1. Irish Immigrants Had Major Ties with Tammany

tammany-hall_nast-cartoon_nyc_untapped-cities_shervinImage via Wikimedia: public domain

While Tammany Hall always had strong ties with New York City’s proliferating immigrant constituency, immigrants were not accepted into Tammany Hall until the early 1820’s. However, after protests from Irish militants in 1817, and the consequent invasion of several Tammany offices, the political machine came to realize the substantial influence Irish immigrants could have in the future of the city. Thereafter, Tammany Hall began accepting Irish immigrants as members of the group.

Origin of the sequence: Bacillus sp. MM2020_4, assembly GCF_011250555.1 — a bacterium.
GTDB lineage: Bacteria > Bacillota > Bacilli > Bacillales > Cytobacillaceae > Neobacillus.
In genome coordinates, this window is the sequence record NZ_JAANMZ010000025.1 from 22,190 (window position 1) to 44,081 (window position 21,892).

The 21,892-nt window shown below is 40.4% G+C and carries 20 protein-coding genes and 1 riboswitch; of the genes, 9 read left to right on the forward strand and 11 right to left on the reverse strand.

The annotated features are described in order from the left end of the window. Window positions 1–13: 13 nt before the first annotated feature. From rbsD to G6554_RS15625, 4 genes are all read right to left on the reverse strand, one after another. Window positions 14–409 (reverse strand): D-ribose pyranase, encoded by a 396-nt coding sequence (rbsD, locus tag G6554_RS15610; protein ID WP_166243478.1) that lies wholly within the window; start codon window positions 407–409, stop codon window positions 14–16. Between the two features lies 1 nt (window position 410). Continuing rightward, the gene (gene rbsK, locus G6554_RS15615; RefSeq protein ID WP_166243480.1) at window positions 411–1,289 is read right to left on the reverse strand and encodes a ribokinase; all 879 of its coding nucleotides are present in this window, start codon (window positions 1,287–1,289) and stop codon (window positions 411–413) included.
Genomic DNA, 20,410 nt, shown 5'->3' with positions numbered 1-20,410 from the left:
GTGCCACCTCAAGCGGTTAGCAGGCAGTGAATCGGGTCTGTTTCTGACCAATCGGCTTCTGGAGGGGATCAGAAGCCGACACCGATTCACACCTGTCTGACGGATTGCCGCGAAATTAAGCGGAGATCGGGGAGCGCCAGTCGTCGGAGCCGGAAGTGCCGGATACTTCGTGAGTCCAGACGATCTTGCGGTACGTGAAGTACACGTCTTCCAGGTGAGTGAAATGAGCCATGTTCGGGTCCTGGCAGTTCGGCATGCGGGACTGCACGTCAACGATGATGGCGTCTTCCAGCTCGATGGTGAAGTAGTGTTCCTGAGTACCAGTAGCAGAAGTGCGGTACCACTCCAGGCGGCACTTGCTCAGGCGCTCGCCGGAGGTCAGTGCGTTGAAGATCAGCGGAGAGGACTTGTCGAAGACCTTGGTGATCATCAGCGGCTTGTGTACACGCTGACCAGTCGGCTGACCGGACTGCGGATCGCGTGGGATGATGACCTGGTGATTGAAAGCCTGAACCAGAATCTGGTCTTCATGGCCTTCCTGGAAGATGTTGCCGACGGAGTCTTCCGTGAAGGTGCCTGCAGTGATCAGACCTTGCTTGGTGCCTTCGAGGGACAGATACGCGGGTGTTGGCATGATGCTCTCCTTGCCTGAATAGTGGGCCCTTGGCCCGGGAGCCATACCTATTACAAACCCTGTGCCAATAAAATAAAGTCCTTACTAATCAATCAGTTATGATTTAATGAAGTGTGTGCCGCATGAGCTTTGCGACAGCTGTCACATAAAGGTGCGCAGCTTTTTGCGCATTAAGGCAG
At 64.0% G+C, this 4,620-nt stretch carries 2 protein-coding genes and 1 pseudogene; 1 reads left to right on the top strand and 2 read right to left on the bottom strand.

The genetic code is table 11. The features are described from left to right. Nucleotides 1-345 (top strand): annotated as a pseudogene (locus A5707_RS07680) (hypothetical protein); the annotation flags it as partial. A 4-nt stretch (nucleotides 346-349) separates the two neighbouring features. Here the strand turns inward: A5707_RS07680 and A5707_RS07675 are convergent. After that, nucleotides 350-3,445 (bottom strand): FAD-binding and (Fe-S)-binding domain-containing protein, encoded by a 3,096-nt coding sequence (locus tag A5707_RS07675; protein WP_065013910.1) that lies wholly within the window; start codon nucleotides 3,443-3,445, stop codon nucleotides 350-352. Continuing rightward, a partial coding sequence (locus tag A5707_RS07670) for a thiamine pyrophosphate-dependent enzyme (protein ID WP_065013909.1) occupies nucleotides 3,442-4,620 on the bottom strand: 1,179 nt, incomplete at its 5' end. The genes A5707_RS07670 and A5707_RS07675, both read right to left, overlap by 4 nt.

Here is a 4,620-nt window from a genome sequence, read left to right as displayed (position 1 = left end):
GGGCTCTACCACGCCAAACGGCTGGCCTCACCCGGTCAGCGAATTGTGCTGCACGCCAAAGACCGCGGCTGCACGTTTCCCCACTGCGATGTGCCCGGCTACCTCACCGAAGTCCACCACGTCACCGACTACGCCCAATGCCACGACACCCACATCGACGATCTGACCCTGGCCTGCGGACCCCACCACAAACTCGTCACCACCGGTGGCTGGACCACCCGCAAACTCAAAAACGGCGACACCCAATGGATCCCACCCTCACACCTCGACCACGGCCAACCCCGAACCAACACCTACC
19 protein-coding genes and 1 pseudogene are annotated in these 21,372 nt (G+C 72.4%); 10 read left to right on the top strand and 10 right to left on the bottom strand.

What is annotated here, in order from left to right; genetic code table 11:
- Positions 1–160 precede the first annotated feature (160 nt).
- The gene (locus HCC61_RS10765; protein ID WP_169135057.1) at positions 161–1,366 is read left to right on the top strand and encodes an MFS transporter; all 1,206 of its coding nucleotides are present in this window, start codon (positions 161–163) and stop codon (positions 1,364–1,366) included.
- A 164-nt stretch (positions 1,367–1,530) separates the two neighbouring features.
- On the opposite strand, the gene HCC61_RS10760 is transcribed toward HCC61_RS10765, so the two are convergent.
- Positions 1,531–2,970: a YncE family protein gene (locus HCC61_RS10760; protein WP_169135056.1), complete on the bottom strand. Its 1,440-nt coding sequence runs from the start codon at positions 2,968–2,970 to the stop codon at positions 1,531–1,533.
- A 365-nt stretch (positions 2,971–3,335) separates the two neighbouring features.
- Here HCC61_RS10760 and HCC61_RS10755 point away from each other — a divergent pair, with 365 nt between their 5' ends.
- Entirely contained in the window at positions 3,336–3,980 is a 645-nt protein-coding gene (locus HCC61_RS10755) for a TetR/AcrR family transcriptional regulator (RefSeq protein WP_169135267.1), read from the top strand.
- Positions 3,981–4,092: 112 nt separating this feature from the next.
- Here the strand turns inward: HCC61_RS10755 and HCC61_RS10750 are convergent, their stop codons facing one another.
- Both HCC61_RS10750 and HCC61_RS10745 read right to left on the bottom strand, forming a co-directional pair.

Throughout the mid 1840’s and early 1850’s, Irish immigrants became even more influential for Tammany, as famine in Ireland increased their numbers in New York City to 130,000. Tammany provided these new immigrants with employment, shelter and even citizenship, in exchange for their votes. By 1855, 34 percent of New York City’s voter population consisted of Irish immigrants, all of whom voted in favor of Tammany officials.

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